The Judgments delivered by the Supreme Court in the recent cases of Gohil and Sharland reconfirm what all family law solicitors have always known: if you mislead the court about your level of wealth and the court finds out, any previous financial order can be set aside.
Alison Sharland's settlement
Alison Sharland divorced her husband Charles in 2010 and accepted a financial settlement of Â£10m plus 30% of the proceeds of shares that were held by her husband if he ever sold them. Mrs Sharland accepted this as she thought it amounted to 50% of the assets. At the time of the divorce, Mr Sharland had valued his company at Â£47m. It later emerged that it was likely to be closer to Â£600m. The Supreme Court were satisfied that, had the original Judge known the true value, he would never have made the financial order that he made.
Varsha Gohil's story
Varsha Gohil accepted a financial order in 2004 for Â£270,000 plus a car. Her husband had said that there were no assets, only debts, and he would only be able to pay Mrs Gohil the lump sum by relying on help from his family. In 2008, Mr Gohil was charged with serious money laundering offences and was then sent to prison in 2011. During his criminal proceedings, it emerged that he had not been honest about the level of his wealth within the divorce proceedings. Again the Supreme Court stated that Mr Gohil had a duty to the court to provide full and frank financial disclosure and he had not done so.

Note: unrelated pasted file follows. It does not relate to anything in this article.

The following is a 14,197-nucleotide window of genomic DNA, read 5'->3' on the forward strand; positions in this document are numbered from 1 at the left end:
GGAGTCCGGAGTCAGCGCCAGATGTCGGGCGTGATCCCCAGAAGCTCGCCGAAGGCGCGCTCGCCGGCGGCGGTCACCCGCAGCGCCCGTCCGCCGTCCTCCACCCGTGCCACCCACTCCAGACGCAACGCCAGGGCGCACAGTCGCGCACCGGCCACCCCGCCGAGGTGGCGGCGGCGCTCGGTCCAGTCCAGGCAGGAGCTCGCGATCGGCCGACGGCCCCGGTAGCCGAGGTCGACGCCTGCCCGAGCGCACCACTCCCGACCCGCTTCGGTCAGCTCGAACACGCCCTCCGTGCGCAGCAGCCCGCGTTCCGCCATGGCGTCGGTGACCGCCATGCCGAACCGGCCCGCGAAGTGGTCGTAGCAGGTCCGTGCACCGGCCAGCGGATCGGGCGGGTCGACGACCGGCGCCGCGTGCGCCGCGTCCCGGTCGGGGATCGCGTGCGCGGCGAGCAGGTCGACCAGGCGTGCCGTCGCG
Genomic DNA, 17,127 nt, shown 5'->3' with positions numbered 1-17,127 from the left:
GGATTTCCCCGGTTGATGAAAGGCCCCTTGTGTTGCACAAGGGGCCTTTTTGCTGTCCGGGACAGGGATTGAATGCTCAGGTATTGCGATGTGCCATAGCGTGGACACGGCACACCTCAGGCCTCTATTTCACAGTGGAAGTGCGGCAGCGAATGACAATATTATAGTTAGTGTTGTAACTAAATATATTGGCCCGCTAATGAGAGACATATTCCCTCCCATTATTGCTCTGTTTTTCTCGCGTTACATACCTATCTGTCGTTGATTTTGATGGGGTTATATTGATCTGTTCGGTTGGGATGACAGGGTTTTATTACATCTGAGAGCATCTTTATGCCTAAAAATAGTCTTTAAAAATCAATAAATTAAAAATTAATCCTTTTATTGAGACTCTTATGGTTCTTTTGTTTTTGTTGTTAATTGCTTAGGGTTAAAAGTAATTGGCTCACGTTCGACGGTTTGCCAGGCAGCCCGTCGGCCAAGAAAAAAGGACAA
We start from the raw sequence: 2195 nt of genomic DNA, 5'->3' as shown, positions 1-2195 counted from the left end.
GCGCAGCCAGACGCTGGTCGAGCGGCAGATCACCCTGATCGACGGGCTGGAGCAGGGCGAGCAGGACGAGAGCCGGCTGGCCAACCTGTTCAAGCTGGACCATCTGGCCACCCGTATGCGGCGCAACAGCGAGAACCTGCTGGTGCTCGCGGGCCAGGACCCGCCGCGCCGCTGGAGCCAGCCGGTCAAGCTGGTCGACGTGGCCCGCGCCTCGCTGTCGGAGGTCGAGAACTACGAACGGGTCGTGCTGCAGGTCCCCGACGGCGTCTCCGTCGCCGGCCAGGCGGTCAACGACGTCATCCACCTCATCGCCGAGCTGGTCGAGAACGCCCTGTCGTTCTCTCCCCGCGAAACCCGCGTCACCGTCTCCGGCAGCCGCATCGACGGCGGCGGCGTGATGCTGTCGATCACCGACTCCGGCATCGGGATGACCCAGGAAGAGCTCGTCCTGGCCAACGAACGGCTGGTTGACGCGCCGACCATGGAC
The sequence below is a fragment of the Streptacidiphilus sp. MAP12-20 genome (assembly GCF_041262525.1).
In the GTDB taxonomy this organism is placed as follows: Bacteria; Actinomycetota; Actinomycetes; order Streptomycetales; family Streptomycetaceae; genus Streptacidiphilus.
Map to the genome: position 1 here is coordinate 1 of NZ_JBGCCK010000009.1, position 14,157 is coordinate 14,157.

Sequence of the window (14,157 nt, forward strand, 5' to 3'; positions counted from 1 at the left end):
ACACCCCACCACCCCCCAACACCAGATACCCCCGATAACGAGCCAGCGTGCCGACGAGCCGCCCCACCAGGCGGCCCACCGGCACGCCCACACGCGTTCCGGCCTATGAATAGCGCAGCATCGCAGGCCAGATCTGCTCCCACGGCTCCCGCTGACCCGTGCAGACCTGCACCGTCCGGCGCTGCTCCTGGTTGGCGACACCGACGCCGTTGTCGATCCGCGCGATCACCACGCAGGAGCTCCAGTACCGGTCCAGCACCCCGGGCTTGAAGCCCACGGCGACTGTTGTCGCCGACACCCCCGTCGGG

Lying. Doesn't. Work.
In both cases, the Supreme Court has set aside the original financial orders and the cases will effectively start from the beginning again â€“ only this time any financial order will hopefully be based on accurate and honest information.
The lesson here is be honest - or risk serious consequences. At the very least, costs orders can be made against you and at the very worst, you can be sent to prison for perjury.
The real problem is that these two ladies were fortunate enough to become aware of their husbandsâ€™ fraud. There are bound to be many cases where the victim either never discovers that fraud has taken place or can never prove it.
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